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  • The bark, split off in May or June, forms one of the most valuable tanning substances in Canada.

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  • Scutum, mantle split anteriorly and reflected over shell, which has no slit.

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  • The ground and origin of all things is Pira, or more correctly Pera rabba (" the great abyss," or from -um, "to split," cf.

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  • aA'ecv, to split), in petrology, metamorphic rocks which have a fissile character.

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  • The platy minerals have also a perfect cleavage parallel to their flat surfaces, while the fibrous species often have two or more cleavages following their long axes; hence a schistose rock may split not only by separation of the mineral plates from one another but also by cleavage of the parallel minerals through their substance.

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  • He also split his Grallatores and Natatores (practically identical with the Grallae and Anseres of Linnaeus) each into four sections; but he failed to see - as on his own principles he ought to have seen - that each of these sections was at least equivalent to almost any one of his other " Ordres."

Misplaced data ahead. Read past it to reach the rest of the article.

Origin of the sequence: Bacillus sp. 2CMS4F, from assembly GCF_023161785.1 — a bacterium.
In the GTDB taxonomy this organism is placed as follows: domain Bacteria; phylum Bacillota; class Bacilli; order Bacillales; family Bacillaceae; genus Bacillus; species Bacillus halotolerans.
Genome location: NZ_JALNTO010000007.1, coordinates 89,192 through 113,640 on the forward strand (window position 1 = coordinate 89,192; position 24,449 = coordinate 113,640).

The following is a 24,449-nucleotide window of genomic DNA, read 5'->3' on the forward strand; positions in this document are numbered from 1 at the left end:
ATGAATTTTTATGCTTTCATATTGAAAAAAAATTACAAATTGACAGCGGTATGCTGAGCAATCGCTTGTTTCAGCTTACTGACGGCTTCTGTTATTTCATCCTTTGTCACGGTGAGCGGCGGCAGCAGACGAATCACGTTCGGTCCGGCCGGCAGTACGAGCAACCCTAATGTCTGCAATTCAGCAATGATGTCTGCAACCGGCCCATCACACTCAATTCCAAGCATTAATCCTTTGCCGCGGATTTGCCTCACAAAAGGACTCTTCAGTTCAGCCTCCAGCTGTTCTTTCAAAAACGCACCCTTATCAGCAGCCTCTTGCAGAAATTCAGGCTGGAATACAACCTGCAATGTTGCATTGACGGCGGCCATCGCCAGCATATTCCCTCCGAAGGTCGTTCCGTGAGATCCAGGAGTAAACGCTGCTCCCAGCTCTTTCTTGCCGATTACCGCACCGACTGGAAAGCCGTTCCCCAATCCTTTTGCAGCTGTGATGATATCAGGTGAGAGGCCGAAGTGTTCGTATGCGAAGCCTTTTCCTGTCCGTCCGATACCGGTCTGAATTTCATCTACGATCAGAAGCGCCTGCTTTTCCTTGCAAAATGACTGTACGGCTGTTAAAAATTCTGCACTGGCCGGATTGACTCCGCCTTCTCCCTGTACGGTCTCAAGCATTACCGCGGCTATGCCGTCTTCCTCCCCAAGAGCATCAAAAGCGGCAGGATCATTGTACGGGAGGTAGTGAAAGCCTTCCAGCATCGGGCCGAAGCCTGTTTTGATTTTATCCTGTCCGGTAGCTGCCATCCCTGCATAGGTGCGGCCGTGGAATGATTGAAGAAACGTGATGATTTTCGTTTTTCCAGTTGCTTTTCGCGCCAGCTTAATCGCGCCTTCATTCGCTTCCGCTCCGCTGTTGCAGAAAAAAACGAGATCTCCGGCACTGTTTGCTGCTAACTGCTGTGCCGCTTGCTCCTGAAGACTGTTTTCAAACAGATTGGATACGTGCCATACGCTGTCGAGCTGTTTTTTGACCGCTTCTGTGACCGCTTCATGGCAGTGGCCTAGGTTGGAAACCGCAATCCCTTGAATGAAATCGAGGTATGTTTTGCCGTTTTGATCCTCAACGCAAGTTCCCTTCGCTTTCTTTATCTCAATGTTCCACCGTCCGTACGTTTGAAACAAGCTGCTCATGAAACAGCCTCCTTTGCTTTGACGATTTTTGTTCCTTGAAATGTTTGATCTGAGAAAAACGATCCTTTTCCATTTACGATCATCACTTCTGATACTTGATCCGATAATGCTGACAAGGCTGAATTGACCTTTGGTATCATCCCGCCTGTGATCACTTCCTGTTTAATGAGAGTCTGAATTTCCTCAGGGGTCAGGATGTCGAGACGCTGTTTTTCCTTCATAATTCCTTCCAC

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  • 3 In reply to some critical remarks (Ibis, 1868, pp. 8 5-9 6), chiefly aimed at showing the inexpediency of relying solely on one set of characters, especially when those afforded by the palatal bones were not, even within the limits of families, wholly diagnostic, the author (Ibis, 1868, pp. 357-362) announced a slight modification of his original scheme, by introducing three more groups into it, and concluded by indicating how its bearings upon the great question of " genetic classification" might be represented so far as the different groups of Carinatae are concerned: - 1 These names are compounded respectively of Dromaeus, the generic name applied to the emeu, 7xQ-a, a split or cleft, SEVµa, a bond or tying, a finch, and, in each case, yvaBos, a jaw.

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  • A coalition of generals and Conservatives turned Sagasta out in July 1890, and he only returned to the councils of the regency in December 1892, when the Conservative party split into two groups under Canovas and Silvela.

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  • The split in the market so caused was so damaging to both parties that a satisfactory arrangement was eventually agreed upon, and both institutions were absorbed in the Liverpool Cotton Association.

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  • The rhynchocoel is formed by a split which appears in the mesoblast surrounding the epiblastic pit which is the forerunner of the proboscis.

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  • Here the pits split into two, one part ending in a sac lined with sensory epithelium, and embedded in nervous tissue, the other projecting backwards as a long, glandular, blind canal.